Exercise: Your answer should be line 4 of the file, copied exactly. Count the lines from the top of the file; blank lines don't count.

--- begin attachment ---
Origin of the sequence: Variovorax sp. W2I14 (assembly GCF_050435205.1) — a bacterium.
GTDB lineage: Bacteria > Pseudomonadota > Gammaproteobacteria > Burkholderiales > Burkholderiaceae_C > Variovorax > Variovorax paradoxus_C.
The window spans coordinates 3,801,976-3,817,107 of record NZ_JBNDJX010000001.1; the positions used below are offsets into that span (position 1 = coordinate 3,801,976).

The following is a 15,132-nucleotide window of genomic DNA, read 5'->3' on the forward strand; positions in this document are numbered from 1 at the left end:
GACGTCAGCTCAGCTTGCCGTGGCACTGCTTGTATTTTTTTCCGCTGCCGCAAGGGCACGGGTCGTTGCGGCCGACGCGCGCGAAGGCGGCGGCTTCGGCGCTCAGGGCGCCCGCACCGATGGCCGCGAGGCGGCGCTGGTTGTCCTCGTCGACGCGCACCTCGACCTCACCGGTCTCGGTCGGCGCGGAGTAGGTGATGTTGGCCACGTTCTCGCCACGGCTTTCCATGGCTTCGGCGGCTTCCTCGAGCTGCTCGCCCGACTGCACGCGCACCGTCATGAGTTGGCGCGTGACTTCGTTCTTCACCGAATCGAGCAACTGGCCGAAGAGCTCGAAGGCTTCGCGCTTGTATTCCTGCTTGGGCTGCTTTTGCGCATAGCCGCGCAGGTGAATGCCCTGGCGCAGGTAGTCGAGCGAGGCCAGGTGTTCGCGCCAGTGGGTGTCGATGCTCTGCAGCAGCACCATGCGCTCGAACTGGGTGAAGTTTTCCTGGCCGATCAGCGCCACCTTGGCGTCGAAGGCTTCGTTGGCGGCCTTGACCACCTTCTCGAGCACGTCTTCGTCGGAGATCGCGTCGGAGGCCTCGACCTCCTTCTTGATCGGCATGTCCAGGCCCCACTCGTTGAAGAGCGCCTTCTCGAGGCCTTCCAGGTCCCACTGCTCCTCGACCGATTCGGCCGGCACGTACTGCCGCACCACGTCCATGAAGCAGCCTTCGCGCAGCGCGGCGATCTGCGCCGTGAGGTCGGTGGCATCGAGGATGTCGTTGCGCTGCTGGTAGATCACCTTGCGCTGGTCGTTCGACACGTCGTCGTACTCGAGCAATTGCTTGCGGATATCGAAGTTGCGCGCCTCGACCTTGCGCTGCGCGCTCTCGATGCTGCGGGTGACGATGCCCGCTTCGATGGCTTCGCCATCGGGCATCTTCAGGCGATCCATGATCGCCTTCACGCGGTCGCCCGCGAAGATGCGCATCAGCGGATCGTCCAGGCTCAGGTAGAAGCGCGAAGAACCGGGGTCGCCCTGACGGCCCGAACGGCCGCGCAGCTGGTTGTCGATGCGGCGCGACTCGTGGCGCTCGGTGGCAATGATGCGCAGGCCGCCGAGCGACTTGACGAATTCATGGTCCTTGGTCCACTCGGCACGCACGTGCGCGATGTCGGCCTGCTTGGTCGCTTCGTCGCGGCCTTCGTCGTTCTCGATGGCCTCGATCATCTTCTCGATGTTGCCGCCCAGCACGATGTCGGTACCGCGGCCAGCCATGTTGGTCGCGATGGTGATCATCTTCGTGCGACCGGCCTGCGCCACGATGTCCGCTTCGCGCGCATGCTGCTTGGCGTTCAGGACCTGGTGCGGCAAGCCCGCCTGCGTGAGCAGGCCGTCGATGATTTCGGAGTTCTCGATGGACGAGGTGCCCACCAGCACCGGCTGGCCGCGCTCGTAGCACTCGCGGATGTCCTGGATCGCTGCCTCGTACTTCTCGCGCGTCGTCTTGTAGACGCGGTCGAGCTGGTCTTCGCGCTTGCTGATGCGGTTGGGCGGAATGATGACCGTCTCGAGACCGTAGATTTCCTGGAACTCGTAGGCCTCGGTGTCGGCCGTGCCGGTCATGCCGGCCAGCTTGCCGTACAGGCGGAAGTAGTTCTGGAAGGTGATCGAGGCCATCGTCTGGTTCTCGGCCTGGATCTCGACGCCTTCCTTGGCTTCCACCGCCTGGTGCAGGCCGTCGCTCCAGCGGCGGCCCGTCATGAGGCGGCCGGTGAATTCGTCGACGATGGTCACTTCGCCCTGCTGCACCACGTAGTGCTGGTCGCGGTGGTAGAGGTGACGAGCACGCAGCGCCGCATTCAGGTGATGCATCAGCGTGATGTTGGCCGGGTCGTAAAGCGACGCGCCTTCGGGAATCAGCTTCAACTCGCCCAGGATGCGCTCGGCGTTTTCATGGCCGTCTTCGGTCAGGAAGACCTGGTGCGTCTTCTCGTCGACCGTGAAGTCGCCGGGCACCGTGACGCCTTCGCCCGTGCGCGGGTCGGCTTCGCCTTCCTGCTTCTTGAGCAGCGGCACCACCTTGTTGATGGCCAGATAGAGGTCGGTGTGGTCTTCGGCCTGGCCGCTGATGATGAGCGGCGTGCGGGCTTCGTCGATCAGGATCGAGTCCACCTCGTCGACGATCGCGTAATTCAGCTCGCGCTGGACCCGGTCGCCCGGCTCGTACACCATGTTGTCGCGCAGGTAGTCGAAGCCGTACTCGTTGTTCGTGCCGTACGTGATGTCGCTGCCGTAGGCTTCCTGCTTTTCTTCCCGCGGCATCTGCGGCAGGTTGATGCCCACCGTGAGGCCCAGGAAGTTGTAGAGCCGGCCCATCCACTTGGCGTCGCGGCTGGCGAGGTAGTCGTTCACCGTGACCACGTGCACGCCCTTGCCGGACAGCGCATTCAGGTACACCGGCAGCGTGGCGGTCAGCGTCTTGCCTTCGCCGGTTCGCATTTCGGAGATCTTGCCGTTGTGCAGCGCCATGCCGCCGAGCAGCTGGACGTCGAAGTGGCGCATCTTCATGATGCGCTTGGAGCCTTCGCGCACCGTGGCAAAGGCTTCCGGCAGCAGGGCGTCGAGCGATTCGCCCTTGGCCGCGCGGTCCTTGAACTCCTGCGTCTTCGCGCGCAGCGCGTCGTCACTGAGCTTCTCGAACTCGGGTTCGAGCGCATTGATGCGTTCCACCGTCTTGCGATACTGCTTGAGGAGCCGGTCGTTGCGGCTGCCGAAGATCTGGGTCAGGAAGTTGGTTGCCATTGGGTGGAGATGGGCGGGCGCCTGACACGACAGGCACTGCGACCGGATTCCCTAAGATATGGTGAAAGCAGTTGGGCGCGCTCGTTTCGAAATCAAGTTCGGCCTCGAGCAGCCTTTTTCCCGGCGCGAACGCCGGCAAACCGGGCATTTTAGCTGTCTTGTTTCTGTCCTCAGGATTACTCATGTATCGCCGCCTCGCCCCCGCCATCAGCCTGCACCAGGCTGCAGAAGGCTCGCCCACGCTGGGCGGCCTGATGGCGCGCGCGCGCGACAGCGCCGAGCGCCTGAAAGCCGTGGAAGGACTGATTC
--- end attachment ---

The following is a 15,132-nucleotide window of genomic DNA, read 5'->3' on the forward strand; positions in this document are numbered from 1 at the left end: